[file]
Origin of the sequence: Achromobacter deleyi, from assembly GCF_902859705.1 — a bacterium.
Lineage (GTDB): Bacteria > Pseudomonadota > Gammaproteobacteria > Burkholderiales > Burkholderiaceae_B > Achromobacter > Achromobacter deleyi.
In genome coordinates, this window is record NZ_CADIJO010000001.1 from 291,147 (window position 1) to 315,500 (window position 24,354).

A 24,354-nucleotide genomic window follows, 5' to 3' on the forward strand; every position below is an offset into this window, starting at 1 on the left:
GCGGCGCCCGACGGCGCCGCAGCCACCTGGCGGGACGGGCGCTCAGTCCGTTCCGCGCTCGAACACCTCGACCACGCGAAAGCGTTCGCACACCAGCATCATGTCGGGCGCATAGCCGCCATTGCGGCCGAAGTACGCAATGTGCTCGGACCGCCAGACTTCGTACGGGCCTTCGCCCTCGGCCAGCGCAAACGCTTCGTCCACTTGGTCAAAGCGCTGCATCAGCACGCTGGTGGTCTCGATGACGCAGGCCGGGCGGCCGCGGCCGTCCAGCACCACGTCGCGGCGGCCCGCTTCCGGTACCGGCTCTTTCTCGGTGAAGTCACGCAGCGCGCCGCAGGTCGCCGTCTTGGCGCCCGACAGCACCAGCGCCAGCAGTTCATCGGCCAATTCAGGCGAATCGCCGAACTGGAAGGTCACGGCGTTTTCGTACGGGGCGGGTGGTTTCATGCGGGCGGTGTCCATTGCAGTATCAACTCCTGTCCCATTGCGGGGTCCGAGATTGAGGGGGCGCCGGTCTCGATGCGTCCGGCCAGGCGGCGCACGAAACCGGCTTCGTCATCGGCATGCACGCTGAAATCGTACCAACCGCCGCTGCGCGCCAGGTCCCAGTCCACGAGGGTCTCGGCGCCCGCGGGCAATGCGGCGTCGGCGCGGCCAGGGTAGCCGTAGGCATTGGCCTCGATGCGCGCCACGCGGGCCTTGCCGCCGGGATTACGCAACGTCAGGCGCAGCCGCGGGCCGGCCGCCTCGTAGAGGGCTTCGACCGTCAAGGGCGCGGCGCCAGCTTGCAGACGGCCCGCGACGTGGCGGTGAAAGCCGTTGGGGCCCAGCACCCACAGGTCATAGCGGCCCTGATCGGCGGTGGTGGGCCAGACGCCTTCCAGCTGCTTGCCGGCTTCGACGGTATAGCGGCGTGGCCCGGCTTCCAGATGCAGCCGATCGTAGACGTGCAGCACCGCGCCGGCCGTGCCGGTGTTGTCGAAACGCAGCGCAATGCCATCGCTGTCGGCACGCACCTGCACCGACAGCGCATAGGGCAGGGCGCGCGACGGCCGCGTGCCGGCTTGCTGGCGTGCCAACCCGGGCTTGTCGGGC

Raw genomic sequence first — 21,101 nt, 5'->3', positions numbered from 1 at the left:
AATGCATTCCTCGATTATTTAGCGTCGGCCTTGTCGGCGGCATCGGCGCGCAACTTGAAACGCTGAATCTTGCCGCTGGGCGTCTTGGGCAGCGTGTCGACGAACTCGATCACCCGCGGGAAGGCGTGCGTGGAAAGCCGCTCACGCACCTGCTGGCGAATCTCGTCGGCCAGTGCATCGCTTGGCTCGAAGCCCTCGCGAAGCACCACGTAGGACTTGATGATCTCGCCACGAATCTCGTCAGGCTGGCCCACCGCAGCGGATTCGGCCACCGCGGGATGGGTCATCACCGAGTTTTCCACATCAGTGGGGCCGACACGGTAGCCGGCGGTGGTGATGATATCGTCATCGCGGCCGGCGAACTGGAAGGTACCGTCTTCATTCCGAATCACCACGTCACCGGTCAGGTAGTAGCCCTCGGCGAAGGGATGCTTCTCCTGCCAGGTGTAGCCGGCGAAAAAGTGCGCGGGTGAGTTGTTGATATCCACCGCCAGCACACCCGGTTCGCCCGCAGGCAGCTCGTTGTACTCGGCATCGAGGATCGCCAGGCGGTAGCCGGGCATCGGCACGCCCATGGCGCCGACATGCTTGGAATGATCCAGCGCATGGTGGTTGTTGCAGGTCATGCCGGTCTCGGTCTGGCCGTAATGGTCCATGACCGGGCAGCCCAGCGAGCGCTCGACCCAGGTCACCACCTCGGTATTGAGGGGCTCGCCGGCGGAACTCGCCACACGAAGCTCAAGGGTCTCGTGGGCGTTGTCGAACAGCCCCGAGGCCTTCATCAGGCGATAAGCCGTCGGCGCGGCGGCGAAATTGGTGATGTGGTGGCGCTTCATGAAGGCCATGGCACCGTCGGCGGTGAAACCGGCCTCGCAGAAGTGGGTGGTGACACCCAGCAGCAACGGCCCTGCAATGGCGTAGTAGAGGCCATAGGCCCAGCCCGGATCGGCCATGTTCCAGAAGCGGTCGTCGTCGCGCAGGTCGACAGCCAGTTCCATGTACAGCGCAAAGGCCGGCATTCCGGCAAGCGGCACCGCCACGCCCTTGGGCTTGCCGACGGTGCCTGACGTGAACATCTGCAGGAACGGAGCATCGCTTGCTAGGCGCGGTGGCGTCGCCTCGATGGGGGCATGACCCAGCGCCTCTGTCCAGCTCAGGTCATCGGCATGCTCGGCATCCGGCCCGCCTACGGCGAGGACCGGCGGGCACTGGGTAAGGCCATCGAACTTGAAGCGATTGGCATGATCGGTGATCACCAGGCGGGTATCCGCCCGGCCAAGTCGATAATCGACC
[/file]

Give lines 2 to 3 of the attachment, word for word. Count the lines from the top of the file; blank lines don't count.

Lineage (GTDB): Bacteria > Pseudomonadota > Gammaproteobacteria > Burkholderiales > Burkholderiaceae_B > Achromobacter > Achromobacter deleyi.
In genome coordinates, this window is record NZ_CADIJO010000001.1 from 291,147 (window position 1) to 315,500 (window position 24,354).